Forest Research Institute (FRI), is a prestigious institution, nestled in the foothills of the lower Himalayas, in the heart of the bustling Dehradun city. A premier institute for Forestry research, it produces finest officers of the Indian Forest Services, and has a rich history that goes back to 1864.
On a fine Sunday morning, under the cover of a clear blue sky and gathering sun, as I walked past a cluster of exotic trees and fine grass, the soft murmur of the birds perched on the twigs (but hidden from my line of sight) and the gentle rustle of the early December wind, disturbed the perfect silence of that moment. As I cantered down on Dr. Brandis Road towards the main FRI building (done completely in brick and mortar), the humongous structure looked deceptive at first, as if done by an artist on a canvas touched up with the golden glow of the grass and the silhouette of the hills behind. Above, over the pristine arches done in Greco-Roman architecture, birds made regular sorties as if keeping an eye on everyone coming close to these magnificent facades.
This marvelous structure was inaugurated in the year 1929 by the then Viceroy of British India, Lord Irwin. The tryst with forestry research in British India started much earlier when in 1864, Forest rangers’ school was set-up in Dehradun. The school and its subsequent avatars (eventually leading to the setting up of FRI in 1906) had a two-fold objective a). developing a dedicated ecosystem for scientific research and b). creating a supply of specially trained forest officers. In its early days, emphasis was more on botany, wood anatomy and utilization of timber and non-timber forest produce. Dr. Dietrich Brandis, who was the Inspector General of Forests in India between 1864 and 1883, gave great impetus to forestry research and paved a way for a dedicated FRI, a few years down the line.
Let’s examine a few timelines and important milestones that led to the creation of FRI that we see today.
- In 1864, Ranger’s college was set-up in Dehradun. Remnants of the college can still be seen in a complex just behind the Tibetan market (opposite Parade Ground).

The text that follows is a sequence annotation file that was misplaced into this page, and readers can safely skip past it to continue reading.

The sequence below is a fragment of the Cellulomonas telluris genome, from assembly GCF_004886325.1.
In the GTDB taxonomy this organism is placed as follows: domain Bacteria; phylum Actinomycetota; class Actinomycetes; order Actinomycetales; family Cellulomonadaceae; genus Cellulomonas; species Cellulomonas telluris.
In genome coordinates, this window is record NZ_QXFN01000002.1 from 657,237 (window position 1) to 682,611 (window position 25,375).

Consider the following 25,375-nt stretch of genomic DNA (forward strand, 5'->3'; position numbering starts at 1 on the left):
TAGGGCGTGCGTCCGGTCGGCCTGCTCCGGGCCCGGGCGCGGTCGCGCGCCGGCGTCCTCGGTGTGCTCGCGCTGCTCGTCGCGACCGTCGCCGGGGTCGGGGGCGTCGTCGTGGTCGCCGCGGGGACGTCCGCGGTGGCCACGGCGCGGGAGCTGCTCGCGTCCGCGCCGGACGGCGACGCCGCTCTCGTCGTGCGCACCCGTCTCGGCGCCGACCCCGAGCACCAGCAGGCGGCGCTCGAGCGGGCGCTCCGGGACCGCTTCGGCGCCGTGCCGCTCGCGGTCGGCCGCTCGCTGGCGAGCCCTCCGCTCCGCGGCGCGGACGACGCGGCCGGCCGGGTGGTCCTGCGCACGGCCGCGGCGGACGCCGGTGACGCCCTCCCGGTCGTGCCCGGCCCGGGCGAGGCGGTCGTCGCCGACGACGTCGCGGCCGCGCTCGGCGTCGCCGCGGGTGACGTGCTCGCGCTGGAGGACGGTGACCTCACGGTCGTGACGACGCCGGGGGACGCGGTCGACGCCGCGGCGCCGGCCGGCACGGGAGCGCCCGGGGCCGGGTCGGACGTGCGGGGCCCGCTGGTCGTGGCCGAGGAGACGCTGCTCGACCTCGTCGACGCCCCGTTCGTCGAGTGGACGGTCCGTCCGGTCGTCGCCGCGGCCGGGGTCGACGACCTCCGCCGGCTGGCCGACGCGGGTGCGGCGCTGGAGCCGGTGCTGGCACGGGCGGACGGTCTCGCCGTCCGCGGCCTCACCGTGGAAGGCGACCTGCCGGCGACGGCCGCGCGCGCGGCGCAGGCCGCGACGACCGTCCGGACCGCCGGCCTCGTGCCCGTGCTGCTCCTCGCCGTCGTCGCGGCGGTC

- In 1884, the school was taken over by the then Central Govt. and was renamed as the Imperial Forest School.
- On 5th June 1906, this was rechristened as the Imperial Forest Research Institute (IFRI). From 1906 to 1923, the IFRI operated from a campus in Chand bagh area of Dehradun. This building is now a part of the renowned Doon School.
- In 1923, the IFRI was shifted further west, to its current sprawling campus (of over 1,100 acres). The magnificent main building that we see today was built between 1923 and 1929. Mr. C G Bloomfield was the chief architect of this building, and he laid great emphasis on using locally available material for the structure. Meticulous planning was done to ensure no damage happens given the harsh climatic conditions (especially the rains) that Dehradun saw in those times.
Note – Mr. C G Bloomfield also designed the famous Jaipur House building, located in the heart of Lutyens’ Delhi.
- On 7th November 1929, His Excellency Lord Irwin (then Viceroy of British India) inaugurated the new building at FRI.
A visit to the 5 museums located inside the main building is a must-do
|S.No.||Name||What to see|
|1||Entomology museum||Has exhibits of various insect pests and the nature of damage caused by them|
|2||Pathology museum||Has exhibits of various economically important tree diseases and timber decays|
|3||Timber Museum||Has exhibits of best-known and most common commercial woods|
|4||Non-Timber Forest Produce (NTFP) museum||Has exhibits of non-timber produces and its processes (ex- fibres, dyes, resins, medicinal produces, etc.)|
|5||Silviculture museum||Showcases the evolution of forestry in India, associated threats, etc.|
As I inched towards the end of my FRI visit, my eyes got fixated on a row of giant silver oak trees with dark green leaves, shiny on the top and velvety on the bottom. In the distance, on a mountain left of Mussoorie town, George Everest house was noticeable as a tiny white dot. And I wondered, how would FRI have appeared from the mountains in the absence of this concrete mess that Dehradun city has now become.
I hope you found the post interesting.
I am answering below some key questions that may be helpful to plan a visit.
1. Where is it located?
It’s about 6 kms from Clock Tower and the entry point (Trevor Road gate) is located right on the Chakrata Road itself.
Google map link for the entrance – https://goo.gl/maps/Y7rU3ynKTmKfwNHcA
2. Visit timings?
FRI is open to visitors from 09:30 AM to 05:30 PM except on Mondays. There’s a small entry fee one needs to pay to visit the premises. If you wish to visit the 5 museums housed in the main building complex, you need to purchase an additional ticket (available at the entrance of the main building complex).
3. Is there any pass if someone wishes to visit regularly?
There is a walkers pass one can apply for. It can be made for 1 month, 3 month and upto 12 months duration.
A wonderful architectural marvel.
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Nicely researched, indeed an establishment of pride for our State.
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